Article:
Earlier month, Trinity College Dublin’s Students’ Union (TCDSU), in collaboration with Trinity VDP, launched a fundraising campaign to raise money for those in Direct Provision.
The “March4Masi” campaign is being held throughout this month in hopes of raising €10,000 for MASI and Bridge the Gap, two charities that work in conjunction with those in Direct Provision.
In the first week on the campaign, March4Masi has raised over €2,000.
The Movement of Asylum Seekers in Ireland (MASI) is an Irish advocacy group for those seeking international protection in the Republic of Ireland, with the goals of ending direct provision and deportation.
In a statement to Trinity News, TCDSU President Eoin Hand said: “I am delighted to announce that TCDSU in collaboration with Trinity VDP are launching a fundraiser, March4Masi during the month of March to raise €10,000 for MASI and Bridge the Gap, two charities that work directly with those in Direct Provision.”
“In 1999, Direct Provision was introduced as a temporary solution to housing asylum seekers and migrants who sought refuge in Ireland,” Hand explained. “Between 2007-2017, 44 people have died in Direct Provision.”
“Covid has run rampant throughout centres with devastating effects. This is having a direct impact on members of the Trinity College Dublin community, students in our university who live in these centres.”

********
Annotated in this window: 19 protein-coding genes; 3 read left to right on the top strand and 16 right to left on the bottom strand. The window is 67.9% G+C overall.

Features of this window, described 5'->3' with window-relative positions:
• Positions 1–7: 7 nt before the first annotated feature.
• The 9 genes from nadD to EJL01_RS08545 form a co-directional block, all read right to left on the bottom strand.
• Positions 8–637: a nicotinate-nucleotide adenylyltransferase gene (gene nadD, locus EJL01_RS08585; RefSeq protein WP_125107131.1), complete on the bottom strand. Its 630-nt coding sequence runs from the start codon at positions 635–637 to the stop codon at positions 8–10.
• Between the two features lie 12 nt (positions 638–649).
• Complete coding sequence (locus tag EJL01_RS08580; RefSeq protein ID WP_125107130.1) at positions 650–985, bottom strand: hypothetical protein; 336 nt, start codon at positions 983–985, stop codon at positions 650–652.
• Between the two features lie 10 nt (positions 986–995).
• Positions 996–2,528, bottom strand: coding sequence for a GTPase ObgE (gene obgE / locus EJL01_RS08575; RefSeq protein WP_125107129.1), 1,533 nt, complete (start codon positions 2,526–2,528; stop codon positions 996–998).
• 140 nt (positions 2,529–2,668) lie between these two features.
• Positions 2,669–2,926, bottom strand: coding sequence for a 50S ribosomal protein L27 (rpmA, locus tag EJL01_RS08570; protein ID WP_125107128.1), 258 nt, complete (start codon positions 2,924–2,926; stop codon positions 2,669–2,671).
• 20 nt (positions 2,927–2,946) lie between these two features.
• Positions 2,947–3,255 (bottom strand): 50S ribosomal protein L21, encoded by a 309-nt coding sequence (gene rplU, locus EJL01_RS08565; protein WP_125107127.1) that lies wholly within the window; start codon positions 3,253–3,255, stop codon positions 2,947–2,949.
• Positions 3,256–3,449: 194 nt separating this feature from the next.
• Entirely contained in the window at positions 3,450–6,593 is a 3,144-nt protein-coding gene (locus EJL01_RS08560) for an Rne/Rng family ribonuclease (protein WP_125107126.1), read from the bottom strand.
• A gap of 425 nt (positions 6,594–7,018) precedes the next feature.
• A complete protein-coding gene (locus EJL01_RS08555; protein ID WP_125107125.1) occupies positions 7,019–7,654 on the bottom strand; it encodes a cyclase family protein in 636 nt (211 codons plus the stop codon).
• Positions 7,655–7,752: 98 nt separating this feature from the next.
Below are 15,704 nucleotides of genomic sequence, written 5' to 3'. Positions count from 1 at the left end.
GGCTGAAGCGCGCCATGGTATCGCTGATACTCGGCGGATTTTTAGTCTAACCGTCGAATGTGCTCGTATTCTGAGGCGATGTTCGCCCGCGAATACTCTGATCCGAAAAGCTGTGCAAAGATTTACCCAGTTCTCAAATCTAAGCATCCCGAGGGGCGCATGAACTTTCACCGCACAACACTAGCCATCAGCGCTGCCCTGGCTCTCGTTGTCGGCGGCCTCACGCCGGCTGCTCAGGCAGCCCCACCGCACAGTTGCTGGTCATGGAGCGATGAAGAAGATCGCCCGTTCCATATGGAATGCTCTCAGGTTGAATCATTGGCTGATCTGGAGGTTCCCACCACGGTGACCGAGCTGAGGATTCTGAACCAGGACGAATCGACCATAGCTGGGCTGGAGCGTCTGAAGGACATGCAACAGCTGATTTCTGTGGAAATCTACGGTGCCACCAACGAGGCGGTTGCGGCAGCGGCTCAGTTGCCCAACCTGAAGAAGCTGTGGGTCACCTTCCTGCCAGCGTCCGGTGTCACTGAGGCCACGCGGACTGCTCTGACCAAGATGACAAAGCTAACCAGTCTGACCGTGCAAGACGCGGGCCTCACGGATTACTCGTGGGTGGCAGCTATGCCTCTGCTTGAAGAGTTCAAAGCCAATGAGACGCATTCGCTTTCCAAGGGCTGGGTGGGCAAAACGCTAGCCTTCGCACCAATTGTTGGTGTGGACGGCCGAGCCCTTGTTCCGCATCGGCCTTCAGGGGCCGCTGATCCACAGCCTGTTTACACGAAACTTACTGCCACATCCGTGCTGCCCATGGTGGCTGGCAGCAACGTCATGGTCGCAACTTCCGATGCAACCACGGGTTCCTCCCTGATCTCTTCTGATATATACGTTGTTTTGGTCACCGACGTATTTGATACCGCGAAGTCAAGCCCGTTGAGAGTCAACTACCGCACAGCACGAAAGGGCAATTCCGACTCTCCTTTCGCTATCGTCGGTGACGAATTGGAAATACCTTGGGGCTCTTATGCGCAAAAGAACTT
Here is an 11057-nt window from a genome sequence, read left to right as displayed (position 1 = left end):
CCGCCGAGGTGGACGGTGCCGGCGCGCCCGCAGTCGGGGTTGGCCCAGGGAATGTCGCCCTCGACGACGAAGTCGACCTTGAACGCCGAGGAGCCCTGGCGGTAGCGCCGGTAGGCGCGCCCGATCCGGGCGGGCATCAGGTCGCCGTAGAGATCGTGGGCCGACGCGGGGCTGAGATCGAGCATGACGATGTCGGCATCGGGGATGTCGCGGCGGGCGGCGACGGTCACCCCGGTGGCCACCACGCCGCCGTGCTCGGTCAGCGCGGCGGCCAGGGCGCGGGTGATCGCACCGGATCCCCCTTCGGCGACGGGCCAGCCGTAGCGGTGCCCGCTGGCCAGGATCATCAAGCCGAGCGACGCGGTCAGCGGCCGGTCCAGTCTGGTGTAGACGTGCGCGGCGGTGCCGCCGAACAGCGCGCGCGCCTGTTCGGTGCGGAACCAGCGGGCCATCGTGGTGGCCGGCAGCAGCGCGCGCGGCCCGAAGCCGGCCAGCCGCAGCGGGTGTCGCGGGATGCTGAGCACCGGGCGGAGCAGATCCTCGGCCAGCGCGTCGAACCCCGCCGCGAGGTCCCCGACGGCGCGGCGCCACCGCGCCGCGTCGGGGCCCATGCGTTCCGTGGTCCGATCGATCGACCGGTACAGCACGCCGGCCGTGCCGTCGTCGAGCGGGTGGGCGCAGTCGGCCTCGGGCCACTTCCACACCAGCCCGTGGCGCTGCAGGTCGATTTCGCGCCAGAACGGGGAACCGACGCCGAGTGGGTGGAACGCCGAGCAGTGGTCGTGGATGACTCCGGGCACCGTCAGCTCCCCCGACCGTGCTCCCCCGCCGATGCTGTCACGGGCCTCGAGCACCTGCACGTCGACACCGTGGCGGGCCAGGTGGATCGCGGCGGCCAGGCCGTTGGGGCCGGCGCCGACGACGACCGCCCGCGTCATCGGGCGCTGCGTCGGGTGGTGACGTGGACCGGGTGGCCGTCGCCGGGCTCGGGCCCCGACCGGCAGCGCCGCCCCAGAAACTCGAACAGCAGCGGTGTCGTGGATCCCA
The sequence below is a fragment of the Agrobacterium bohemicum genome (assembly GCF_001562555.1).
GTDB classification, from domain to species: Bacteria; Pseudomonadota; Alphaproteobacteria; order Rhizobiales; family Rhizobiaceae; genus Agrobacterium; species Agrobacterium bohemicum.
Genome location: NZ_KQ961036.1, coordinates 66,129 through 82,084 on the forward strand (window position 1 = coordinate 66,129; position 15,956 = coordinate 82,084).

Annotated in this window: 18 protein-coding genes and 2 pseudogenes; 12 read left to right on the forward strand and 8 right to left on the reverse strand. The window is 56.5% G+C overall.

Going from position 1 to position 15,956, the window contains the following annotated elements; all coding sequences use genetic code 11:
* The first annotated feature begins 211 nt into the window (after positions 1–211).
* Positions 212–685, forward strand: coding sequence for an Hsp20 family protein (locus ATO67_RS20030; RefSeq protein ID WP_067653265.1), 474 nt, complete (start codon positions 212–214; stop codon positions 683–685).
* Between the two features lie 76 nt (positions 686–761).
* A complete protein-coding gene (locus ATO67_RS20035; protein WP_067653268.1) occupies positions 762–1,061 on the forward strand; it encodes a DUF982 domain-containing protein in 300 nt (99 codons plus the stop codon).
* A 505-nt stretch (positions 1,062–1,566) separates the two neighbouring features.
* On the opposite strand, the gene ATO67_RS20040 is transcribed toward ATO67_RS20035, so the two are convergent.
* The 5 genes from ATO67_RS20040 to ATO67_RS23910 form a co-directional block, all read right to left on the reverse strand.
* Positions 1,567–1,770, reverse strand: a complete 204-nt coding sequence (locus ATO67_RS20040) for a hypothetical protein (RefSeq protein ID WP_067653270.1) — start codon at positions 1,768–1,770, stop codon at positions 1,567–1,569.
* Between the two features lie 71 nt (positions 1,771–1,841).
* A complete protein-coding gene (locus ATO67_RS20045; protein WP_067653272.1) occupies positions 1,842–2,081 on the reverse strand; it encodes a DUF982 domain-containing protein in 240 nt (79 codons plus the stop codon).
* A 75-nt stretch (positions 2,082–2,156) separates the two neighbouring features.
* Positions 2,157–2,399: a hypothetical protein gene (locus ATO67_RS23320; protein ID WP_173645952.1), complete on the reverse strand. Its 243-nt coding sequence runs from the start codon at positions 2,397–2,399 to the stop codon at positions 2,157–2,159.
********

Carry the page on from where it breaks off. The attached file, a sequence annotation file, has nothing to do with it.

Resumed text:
Speaking to Trinity News about his reasoning behind starting the campaign, Hand said that the thinking behind it was that “during March, people have more reason to get out with the nicer weather”.
“Lockdown has been so tough that it’s almost refreshing to have a focus. It’s something small; it’s something easier to focus on with regards to fundraising activity, with the ‘tag 5, walk or run 5 and donate whatever you can’,” he explained. “It’s good to get involved and feel like you’re doing something good.”
Hand continued to explain that MASI and Bridge the Gap are two “grassroots organizations” that work with people “on the ground” in Direct Provision.
Hand added:“The motive, or the reason I choose Direct Provision, is that it’s Anti-Racism Month, and I pitched these two charities because Direct Provision has always been quite topical for Trinity students.”
Hand explained that Direct Provision is something that is “always on people’s minds” including how government is treating these people” and “how different corporations are profiting” from the “depravity” that people who are living in Direct Provision experience.
“What really brought it to the fore of my mind was when the Mother and Baby homes document was released and they basically said that the Irish population was implicit in the Mother and Baby home institutions.”
“I was horrified by that comment,” Hand continued. “It was quite a contemporary comment to make.”
“I just thought that was a horrible statement to make, and that it could be so easily applied to the Irish population nowadays, in thirty years time, overlooking all the work that has been done that all different campaigners have done and all the work different student campaigners have done and all the work that grassroots organizations have done to defend the rights of those living in Direct Provision centers.”